The #MeToo movement has plenty of people talking about the prevalence of sexual violence and what they can do to help prevent it. But there are still many aspects of sexual violence that have been left unaddressed in this national conversation. And one of these areas is the connection between eating disorders and sexual violence. In honor of National Eating Disorder Awareness Week, we’re shining a light on the intersection of these two critical issues.
Understanding the connection between sexual trauma and eating disorders is vital for those working with survivors of sexual assault and individuals recovering from an eating disorder. Offering meaningful support to survivors on their healing journey means seeing them as a whole person and understanding the many ways trauma impacts their daily lives. Similarly, treatment professionals in eating disorder recovery offer more effective support when they recognize and acknowledge how unwanted sexual experiences and trauma can play an underlying role in the development of an eating disorder.
It is also important to understand the connection between sexual violence and eating disorders if someone you know is a survivor or struggling with food, exercise, or body image. This understanding enables all of us to be more compassionate and supportive of those in our life by recognizing that an eating disorder is never a choice. At times, there may be visible signs someone in your life is struggling with an eating disorder, but many times these behaviors may be hidden. Similarly, a friend or loved one may have disclosed to you their experiences as a survivor and asked for support, but many times we don’t know the full extent of the struggles those in our life are carrying. The first step to being able to offer meaningful support is by simply learning more about these issues.
Understanding Eating Disorders
Eating disorders are characterized by extreme attitudes and behaviors surrounding weight and food. For instance, those suffering from bulimia cycle with binges followed by compensatory purging behaviors such as vomiting, abusing laxatives, and over-exercising. Most prevalent are eating disorder behaviors which do not meet the official criteria of any specific condition where an individual struggles with a combination of food restriction, bingeing, purging, over-exercising, negative body image and self-esteem, and an unhealthy obsession with otherwise healthy eating.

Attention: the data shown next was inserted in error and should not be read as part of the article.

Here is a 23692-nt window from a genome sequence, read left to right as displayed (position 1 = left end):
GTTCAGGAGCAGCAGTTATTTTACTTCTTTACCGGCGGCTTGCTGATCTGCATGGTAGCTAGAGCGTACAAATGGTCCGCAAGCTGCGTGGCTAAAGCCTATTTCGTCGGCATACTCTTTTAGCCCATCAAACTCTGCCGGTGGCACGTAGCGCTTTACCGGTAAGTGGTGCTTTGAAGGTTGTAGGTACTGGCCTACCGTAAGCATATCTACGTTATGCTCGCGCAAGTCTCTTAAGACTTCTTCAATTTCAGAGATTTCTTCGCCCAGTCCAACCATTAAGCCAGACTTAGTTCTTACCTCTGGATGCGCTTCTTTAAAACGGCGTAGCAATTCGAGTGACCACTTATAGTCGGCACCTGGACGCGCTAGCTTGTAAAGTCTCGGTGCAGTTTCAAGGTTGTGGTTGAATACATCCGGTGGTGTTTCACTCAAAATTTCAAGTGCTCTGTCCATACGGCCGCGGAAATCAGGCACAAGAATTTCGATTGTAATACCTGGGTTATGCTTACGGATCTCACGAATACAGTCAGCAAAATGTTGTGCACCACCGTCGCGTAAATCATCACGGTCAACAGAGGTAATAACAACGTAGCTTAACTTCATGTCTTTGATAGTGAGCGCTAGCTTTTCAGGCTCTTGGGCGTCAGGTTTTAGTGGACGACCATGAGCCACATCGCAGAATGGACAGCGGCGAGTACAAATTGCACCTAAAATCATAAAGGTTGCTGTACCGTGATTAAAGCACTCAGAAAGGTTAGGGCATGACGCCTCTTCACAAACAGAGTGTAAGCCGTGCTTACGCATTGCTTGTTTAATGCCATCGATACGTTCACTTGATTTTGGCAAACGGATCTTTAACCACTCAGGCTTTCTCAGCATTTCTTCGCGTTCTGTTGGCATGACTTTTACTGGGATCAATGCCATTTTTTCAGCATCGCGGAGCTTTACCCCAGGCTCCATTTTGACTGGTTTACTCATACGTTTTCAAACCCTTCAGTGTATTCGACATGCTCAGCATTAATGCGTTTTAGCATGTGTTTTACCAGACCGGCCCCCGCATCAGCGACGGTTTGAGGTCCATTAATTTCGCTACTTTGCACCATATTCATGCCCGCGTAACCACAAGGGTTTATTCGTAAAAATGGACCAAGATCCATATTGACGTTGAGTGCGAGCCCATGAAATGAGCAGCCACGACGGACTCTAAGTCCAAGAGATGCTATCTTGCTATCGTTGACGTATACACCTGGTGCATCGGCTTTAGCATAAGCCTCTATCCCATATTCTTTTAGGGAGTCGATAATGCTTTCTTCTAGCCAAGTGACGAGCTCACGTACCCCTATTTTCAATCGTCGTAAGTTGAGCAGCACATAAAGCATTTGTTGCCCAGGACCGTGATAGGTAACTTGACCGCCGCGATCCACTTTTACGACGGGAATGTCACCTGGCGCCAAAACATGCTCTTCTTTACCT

Eating disorders are complex mental illnesses and, although they directly impact behaviors around eating and perceptions of body, they are most often not directly about food or the desire to appear thinner. Rather, these behaviors serve as coping mechanisms and ways to manage difficult feelings and experiences. Just like sexual violence, eating disorders impact mental, emotional, and physical wellness.
The Connection Between Eating Disorders and Sexual Violence
There are many similarities between sexual violence and eating disorders. For instance, like sexual violence, all forms of disordered eating, such as anorexia, bulimia, and binge eating disorder, can affect anyone at any age – women, men, LGBTQ individuals, children, teens, adults, and older adults. Both eating disorders and sexual violence are very complex, and there is no one factor which leads to the development of an eating disorder – but trauma is found to be a common thread.
Every survivor is impacted by sexual violence in their own way. People who have not experienced sexual trauma often underestimate the wide range of ways individuals are impacted in the short and long term. These include depression, anxiety, nightmares, flashbacks, chronic pain, substance use, and many other conditions.
Many of the challenges survivors face place them at greater risk for developing an eating disorder. Research shows trauma and post-traumatic stress disorder (PTSD) are significant risk factors for the development of an eating disorder. Sexual traumas such as rape, molestation, harassment, and other forms of abuse, can all be catalysts.
Many who experience sexual trauma may develop a sense of disconnection from their body, or a desire to be cut off from their body and the overwhelming emotions they are experiencing. This may come in the form of body shame, hatred, or the urge to self-harm. Many victims and survivors describe feeling a lack of control in the aftermath of their experience of abuse. Controlling behaviors around food and exercise may suppress difficult emotions and provide a temporary sense of control. In these ways and many others, an eating disorder creates distance from painful, uncomfortable feelings and seeks to numb or avoid them.
Although eating disorder thoughts and behaviors may be rooted in a desire to preserve and protect oneself, they only cause further harm to the body, mind, spirit, and healing process. In fact, eating disorders have the highest mortality rate of any mental illness.
If you or someone you know is struggling with an eating disorder, it’s important to know there is hope. Treatment is available and recovery is possible. The National Eating Disorder Association provides tools for help finding treatment, a network for friends, family, and parents, and tools for screening if you need professional help.